Discipline styles that fail
Parenting is hard. It doesn’t take long to realize that kids are born with a sin nature. One day your adorable little angel goes from only crying when he is hungry or sleepy to crying because he didn’t get his way. Before long, he’s hitting a playmate. And when you ask him if he did something wrong, he will lie about it. Every parent knows the panic that ensues when they realize their precious child is intentionally choosing to do wrong things. “How can we curb this behavior? What if we can’t help him learn to behave differently? What if he grows up to be an axe murderer?” That last one might be overkill, but we do tend to worry that they aren’t going to grow up to be great citizens and great Christians. So what do we do about bad behavior and habits? Our last parenting book does not answer that question. It’s more about instilling the right heart and philosophies into your children. Our next parenting book will be all about it! But in the meantime, let’s talk about some methods that are doomed to fail.
Threatening/repeating - Have you ever been in a store and heard a parent say, “If you don’t stop doing that you are going to lose TV for a month!” Do you think that parent is going to follow through with that? Trust me, your child is smart enough to know when you are throwing out random consequences that you don’t intend to enforce. Maybe you’ve heard parents tell their children to do something over and over, basically begging them to comply, instead of consistently expecting them to obey when they are told to do something. Continually telling your child to do something and not consistently following through with consequences when they do not obey is a recipe for years of frustration. A classic example of this is telling your child to do something, and when they don’t seem interested in listening, you start counting. It doesn’t take long before they realize, you have no intention of enforcing anything when you get to 3. And if you were going to consistently enforce consequences at 3, why not consistently enforce them as soon as they refuse to obey? That should especially be the case when it is something that has come up often and they clearly know they must do. If that is not the case you might follow the unheeded command with, “that needs to happen right now.” Kids need to see consistency of expectations and consequences.
Time Out (in some cases) - Small children do not usually have the cognitive ability to sit and think through what they’ve done wrong. Many times when they have done something wrong and a time out is administered, they will simply sit and throw a fit while they “do their time.” Allowing a child to throw a fit over receiving the consequences of their actions is not really teaching them anything. It is also not very considerate to anyone else that has to hear it, which is one of the reasons this method often does not “travel well.” Can you do this routine at your parents’ house at Christmas? What about at a friend’s house for a playdate? There is a time and place for separating the child from the situation and giving them a moment to think about what they have done and how they should respond. But allowing them to throw a fit while they are in time out is not helping anything.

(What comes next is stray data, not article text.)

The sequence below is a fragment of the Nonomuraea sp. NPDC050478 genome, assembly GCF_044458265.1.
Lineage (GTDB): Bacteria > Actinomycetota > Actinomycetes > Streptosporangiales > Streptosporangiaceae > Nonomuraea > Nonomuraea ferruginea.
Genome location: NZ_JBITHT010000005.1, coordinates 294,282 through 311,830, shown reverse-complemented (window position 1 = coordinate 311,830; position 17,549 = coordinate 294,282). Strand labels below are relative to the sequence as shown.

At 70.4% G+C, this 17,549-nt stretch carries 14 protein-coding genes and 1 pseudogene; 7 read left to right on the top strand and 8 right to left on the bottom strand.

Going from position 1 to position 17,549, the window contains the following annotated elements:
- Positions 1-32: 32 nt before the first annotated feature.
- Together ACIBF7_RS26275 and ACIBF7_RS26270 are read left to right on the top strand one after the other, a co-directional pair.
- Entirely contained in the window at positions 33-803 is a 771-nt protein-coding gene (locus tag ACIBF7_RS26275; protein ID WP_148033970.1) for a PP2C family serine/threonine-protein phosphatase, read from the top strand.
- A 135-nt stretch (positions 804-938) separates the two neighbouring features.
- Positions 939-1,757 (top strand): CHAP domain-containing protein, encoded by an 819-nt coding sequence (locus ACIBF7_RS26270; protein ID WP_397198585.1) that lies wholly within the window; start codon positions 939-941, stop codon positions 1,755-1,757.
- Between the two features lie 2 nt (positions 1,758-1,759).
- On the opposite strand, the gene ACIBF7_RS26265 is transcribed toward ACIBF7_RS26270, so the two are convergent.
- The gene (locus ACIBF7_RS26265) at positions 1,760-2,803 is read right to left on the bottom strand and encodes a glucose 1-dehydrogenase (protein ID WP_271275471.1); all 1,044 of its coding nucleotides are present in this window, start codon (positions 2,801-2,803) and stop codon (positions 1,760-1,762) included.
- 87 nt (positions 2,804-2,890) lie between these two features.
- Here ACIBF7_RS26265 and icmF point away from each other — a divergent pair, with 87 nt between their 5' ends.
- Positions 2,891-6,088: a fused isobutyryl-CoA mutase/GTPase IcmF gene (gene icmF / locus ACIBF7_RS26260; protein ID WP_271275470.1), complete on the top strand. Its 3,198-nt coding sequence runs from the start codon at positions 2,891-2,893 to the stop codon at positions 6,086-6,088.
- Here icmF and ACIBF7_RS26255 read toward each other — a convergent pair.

Ignoring a tantrum - At some point the prevailing wisdom on dealing with tantrums became ignoring them so that they don’t get the attention they desire by throwing a fit. This method also does not travel well. If you are unable to rein in your child when she is throwing a tantrum at home, you will be dead in the water in public. How many times have we all seen parents walking through the store with an angry, screaming kid while saying, “I’m not going to talk to you until you calm down, because we don’t act like this.” Meanwhile, everyone else can’t hear themselves think. What they want more than attention is to react however they choose to things they are not happy about. Allowing them to continue to throw tantrums only reinforces a lack of self-discipline.
Losing your cool - I’ll be the first to admit this one is tough for me. There’s something about a person that you gave life to, who lives in your house and eats all your food, and maybe barely contributes to the running of the household (does a few chores) telling you that they don’t care what you want them to do that is really, really frustrating! Kids have an amazing ability to consistently push your buttons. It’s very easy to get angry and yell. However, when we do that, we aren’t modeling anything good for them, and it probably doesn’t help them listen. It also can damage the relationship which will cost you down the road. One of the greatest ways to avoid losing it is to be consistent. We often wait until our kids are on our last nerve before we deal with an issue. If we consistently and calmly deal with issues as soon as they cross a line, it is easier to keep the focus on helping them change and learn new habits instead of seeing it as an attack on your authority.
So, if these methods are not effective, what is? Unfortunately, you are going to have to wait until our book on discipline comes out! If you are interested in our book that shows how to raise your child to love God and be a leader for Jesus, check out “Use it or Lose it: Parenting for long-term results” on Amazon.